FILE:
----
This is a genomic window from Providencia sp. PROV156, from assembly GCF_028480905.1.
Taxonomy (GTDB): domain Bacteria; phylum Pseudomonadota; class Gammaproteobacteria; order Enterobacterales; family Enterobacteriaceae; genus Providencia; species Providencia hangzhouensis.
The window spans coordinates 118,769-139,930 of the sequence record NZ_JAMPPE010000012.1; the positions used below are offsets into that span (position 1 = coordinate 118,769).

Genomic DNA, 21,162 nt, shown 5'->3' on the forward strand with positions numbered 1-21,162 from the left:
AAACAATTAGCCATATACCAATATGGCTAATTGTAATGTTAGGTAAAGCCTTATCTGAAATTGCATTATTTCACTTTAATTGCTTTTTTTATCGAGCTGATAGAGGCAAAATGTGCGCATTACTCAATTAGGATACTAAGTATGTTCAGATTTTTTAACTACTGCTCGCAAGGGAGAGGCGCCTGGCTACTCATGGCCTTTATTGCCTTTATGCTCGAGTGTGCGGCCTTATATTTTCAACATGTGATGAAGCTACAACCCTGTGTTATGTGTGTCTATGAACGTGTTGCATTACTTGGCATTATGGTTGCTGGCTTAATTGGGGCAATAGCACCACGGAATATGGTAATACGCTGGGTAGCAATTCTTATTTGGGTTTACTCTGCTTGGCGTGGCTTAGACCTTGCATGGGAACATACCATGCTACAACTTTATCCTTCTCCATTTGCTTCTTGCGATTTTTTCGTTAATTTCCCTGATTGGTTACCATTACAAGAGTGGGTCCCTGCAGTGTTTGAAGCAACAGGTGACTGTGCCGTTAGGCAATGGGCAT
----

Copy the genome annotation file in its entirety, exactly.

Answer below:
This is a genomic window from Providencia sp. PROV156, from assembly GCF_028480905.1.
Taxonomy (GTDB): domain Bacteria; phylum Pseudomonadota; class Gammaproteobacteria; order Enterobacterales; family Enterobacteriaceae; genus Providencia; species Providencia hangzhouensis.
The window spans coordinates 118,769-139,930 of the sequence record NZ_JAMPPE010000012.1; the positions used below are offsets into that span (position 1 = coordinate 118,769).

Genomic DNA, 21,162 nt, shown 5'->3' on the forward strand with positions numbered 1-21,162 from the left:
AAACAATTAGCCATATACCAATATGGCTAATTGTAATGTTAGGTAAAGCCTTATCTGAAATTGCATTATTTCACTTTAATTGCTTTTTTTATCGAGCTGATAGAGGCAAAATGTGCGCATTACTCAATTAGGATACTAAGTATGTTCAGATTTTTTAACTACTGCTCGCAAGGGAGAGGCGCCTGGCTACTCATGGCCTTTATTGCCTTTATGCTCGAGTGTGCGGCCTTATATTTTCAACATGTGATGAAGCTACAACCCTGTGTTATGTGTGTCTATGAACGTGTTGCATTACTTGGCATTATGGTTGCTGGCTTAATTGGGGCAATAGCACCACGGAATATGGTAATACGCTGGGTAGCAATTCTTATTTGGGTTTACTCTGCTTGGCGTGGCTTAGACCTTGCATGGGAACATACCATGCTACAACTTTATCCTTCTCCATTTGCTTCTTGCGATTTTTTCGTTAATTTCCCTGATTGGTTACCATTACAAGAGTGGGTCCCTGCAGTGTTTGAAGCAACAGGTGACTGTGCCGTTAGGCAATGGGCAT